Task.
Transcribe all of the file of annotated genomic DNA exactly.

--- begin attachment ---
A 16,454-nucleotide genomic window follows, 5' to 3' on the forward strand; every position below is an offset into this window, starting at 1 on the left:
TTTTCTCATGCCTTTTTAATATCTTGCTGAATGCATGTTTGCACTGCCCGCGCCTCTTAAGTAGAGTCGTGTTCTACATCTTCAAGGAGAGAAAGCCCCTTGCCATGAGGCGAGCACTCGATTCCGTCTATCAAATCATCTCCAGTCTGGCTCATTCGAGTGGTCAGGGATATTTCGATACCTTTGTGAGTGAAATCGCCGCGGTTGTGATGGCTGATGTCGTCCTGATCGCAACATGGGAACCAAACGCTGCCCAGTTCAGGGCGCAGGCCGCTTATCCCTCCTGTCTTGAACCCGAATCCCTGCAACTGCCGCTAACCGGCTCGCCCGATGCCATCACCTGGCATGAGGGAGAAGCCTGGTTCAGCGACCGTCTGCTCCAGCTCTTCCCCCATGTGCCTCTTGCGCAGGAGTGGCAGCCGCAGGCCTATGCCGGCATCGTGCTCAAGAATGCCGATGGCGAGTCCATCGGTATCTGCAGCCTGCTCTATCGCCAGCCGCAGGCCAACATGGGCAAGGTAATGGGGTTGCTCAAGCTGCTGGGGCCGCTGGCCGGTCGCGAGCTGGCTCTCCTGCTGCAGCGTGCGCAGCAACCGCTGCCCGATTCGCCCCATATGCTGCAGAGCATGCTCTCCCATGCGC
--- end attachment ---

A 16,454-nucleotide genomic window follows, 5' to 3' on the forward strand; every position below is an offset into this window, starting at 1 on the left:
TTTTCTCATGCCTTTTTAATATCTTGCTGAATGCATGTTTGCACTGCCCGCGCCTCTTAAGTAGAGTCGTGTTCTACATCTTCAAGGAGAGAAAGCCCCTTGCCATGAGGCGAGCACTCGATTCCGTCTATCAAATCATCTCCAGTCTGGCTCATTCGAGTGGTCAGGGATATTTCGATACCTTTGTGAGTGAAATCGCCGCGGTTGTGATGGCTGATGTCGTCCTGATCGCAACATGGGAACCAAACGCTGCCCAGTTCAGGGCGCAGGCCGCTTATCCCTCCTGTCTTGAACCCGAATCCCTGCAACTGCCGCTAACCGGCTCGCCCGATGCCATCACCTGGCATGAGGGAGAAGCCTGGTTCAGCGACCGTCTGCTCCAGCTCTTCCCCCATGTGCCTCTTGCGCAGGAGTGGCAGCCGCAGGCCTATGCCGGCATCGTGCTCAAGAATGCCGATGGCGAGTCCATCGGTATCTGCAGCCTGCTCTATCGCCAGCCGCAGGCCAACATGGGCAAGGTAATGGGGTTGCTCAAGCTGCTGGGGCCGCTGGCCGGTCGCGAGCTGGCTCTCCTGCTGCAGCGTGCGCAGCAACCGCTGCCCGATTCGCCCCATATGCTGCAGAGCATGCTCTCCCATGCGC